The Facts of Life news

After working on The Facts of Life over six or more years, if feels so good to say that it’s an actual book now and I’ve held it in my hands!

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I’ve also pleased to announce that, in a deal negotiated by Louisa Pritchard Associates, Myriad Editions have sold the N American rights for The Facts of Life to Penn State University Press, and I’m excited that it will be joining their Graphic Medicine series. I’ve long been a fan of Graphic Medicine and I’ve spoken about this work at three of their events and conferences since 2011. It feels like the right home for my book over the pond. It will be published there around the same time as MK Czerwiec’s (aka Comic Nurse) book Taking Turns. I met MK at a Graphic Medicine event that was part of 2011 Comics Forum in Leeds, and we’ve had a similar timeline to publication over the past few years. I’m very much looking forward to reading this book, which is a memoir about her time working as a nurse in a HIV/AIDS unit in the 1980s. Other excellent books that I’ve read from the series include The Bad Doctor by Ian Williams, Hole in the Heart by Henny Beaumont, and Things to Do in a Retirement Home Trailer Park by Aneurin Wright, all of which were first published by Myriad Editions in the UK, so PSUP already feels like home!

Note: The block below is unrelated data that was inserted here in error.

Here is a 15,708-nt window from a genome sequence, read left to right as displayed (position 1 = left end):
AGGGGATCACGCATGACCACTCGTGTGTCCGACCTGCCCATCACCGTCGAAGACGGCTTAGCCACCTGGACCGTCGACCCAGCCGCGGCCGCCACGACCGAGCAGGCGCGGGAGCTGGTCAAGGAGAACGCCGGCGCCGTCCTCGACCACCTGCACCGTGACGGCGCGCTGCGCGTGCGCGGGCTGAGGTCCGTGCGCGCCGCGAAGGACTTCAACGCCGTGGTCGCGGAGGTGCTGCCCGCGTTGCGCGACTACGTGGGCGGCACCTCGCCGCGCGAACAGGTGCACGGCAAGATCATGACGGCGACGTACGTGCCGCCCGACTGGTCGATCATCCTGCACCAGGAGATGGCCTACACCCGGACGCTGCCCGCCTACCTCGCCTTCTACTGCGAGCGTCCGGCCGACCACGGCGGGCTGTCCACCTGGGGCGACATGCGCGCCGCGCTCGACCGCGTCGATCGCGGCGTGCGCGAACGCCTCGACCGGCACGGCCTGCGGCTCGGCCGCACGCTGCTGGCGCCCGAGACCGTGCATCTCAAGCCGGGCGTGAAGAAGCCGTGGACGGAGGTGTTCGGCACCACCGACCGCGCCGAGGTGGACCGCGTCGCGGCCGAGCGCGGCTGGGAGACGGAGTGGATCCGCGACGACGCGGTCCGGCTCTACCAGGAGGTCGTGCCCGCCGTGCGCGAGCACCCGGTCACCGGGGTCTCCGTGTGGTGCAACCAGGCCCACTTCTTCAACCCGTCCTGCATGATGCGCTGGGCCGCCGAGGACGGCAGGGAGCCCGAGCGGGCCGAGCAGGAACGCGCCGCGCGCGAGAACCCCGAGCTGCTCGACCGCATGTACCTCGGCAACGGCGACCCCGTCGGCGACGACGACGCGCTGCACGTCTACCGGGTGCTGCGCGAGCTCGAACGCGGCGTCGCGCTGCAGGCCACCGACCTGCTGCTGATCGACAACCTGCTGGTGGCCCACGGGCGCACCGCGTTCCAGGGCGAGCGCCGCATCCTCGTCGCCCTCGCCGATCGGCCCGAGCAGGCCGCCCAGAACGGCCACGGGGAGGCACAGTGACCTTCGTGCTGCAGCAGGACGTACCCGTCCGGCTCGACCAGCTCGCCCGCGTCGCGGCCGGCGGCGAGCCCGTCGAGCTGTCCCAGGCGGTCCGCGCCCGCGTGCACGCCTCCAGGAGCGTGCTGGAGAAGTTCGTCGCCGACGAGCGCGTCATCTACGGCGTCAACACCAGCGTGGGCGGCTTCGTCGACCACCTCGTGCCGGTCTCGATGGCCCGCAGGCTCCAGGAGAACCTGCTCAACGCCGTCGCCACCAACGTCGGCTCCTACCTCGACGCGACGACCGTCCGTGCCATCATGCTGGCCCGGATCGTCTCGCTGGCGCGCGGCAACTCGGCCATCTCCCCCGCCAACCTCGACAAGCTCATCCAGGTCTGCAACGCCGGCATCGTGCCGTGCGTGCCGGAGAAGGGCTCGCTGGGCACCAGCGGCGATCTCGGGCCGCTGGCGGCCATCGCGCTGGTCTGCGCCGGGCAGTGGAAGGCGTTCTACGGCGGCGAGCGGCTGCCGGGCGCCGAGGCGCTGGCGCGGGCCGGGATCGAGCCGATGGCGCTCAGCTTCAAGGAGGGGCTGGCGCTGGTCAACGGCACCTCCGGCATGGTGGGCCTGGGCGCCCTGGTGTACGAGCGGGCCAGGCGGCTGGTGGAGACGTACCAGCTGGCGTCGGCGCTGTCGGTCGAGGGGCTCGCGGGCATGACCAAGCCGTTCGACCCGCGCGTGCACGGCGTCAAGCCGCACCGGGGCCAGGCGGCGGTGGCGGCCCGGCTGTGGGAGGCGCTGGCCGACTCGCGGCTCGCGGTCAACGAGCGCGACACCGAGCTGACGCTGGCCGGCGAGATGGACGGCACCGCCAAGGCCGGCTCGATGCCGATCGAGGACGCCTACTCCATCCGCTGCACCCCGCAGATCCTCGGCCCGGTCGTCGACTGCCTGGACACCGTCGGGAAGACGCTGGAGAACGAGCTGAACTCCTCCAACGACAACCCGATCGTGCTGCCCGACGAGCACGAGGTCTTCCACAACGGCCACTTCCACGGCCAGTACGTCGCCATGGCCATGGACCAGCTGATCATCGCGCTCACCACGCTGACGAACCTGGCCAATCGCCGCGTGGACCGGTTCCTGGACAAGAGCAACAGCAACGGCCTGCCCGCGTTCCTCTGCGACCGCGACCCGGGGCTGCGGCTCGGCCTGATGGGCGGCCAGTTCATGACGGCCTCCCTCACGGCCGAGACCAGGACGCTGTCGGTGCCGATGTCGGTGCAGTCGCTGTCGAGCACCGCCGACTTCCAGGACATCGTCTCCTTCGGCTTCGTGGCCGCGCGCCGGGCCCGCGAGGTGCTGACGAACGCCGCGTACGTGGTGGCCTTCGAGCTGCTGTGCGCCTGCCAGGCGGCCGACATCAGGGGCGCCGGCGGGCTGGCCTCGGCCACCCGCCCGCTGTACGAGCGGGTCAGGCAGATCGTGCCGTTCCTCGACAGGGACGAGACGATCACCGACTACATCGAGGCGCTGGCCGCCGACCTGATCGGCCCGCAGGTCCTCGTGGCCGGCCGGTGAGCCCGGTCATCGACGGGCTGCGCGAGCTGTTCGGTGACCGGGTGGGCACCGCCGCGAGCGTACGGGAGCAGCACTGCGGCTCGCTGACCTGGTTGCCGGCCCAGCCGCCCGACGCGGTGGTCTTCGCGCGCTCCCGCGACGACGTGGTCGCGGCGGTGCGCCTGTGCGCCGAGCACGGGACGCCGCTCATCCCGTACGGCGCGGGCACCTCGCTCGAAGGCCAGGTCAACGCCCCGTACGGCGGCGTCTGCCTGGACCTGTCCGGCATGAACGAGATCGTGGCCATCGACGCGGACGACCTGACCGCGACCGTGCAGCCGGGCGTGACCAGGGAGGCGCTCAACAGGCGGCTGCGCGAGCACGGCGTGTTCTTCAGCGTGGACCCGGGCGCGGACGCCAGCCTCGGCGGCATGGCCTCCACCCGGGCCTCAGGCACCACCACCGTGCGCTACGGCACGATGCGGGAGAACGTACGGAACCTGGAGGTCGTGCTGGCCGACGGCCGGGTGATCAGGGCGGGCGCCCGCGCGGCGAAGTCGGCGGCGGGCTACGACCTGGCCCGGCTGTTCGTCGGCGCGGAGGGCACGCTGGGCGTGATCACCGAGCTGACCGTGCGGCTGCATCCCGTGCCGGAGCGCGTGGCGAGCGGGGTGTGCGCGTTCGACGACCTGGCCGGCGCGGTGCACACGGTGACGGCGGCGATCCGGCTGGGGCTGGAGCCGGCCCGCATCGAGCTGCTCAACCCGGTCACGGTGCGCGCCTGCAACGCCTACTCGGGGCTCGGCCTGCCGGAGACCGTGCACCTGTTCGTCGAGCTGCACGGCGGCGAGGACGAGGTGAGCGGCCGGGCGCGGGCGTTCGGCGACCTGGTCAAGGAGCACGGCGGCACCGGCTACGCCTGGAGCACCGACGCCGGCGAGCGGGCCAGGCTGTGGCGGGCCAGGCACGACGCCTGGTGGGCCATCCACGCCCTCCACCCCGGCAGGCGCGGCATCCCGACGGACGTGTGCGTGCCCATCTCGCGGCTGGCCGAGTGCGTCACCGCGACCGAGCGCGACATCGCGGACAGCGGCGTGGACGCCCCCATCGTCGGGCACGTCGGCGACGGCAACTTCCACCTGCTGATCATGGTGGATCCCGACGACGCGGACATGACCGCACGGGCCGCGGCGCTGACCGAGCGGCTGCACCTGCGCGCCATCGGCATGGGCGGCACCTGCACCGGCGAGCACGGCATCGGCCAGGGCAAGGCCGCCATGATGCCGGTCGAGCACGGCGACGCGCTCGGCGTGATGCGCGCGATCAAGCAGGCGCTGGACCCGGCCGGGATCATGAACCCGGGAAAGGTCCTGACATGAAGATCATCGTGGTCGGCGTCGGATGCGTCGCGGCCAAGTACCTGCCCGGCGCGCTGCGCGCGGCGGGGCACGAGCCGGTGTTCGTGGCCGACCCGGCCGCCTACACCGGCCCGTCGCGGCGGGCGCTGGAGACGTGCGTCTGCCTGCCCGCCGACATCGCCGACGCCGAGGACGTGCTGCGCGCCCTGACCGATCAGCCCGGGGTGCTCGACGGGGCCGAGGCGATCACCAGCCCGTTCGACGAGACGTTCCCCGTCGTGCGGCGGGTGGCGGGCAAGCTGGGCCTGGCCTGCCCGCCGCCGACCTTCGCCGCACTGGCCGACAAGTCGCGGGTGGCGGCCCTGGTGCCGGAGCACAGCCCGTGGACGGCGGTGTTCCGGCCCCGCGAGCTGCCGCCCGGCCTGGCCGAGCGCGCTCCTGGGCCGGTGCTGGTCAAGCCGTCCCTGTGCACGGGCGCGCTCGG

In other good news, I’m delighted that my book is currently Editor’s Choice in The Bookseller for Biography/ Memoir. I’ll keep you up to speed next year with news about events I’ll be attending and at which I’ll be speaking about the book. All the very best for the festive season and wishing you health and happiness in 2017!

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The Facts of Life will be published by Myriad Editions and Penn state University Press in March 2017.

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Halfway: Graphic memoir update

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HALFWAY! Through the artwork stage of my graphic memoir The Facts of Life. What? Only half way? I know – I’ve been on with the thing since 2010. Most comics creators are well aware of what a gargantuan labour-intensive task writing and drawing a long-form comic can be, many taking a good ten years to complete one alongside other work.

My personal reason for derailment has been health issues this year. When I signed the contract with Myriad Editions, and got my grant from Arts Council England, I was relatively well and thought that I could get the deed done in a couple of years. But this year has seen a relapse in my ME/CFS/Fibromyalgia symptoms. I was first diagnosed with this in 2008, and when I started working on this project in earnest, in 2011, it felt like I was comfortably in recovery. I started out working for six days each week to get the artwork stage of the project done by my original deadline, but it wasn’t to be. The illness raised its ugly head again around March/ April of this year after a particularly rapacious bout of blood-spitting bronchitis. (Never come near me if you have anything vaguely viral or snively.) Many describe it as a ‘fluctuating illness,’ and, well, it fluctuated the wrong way.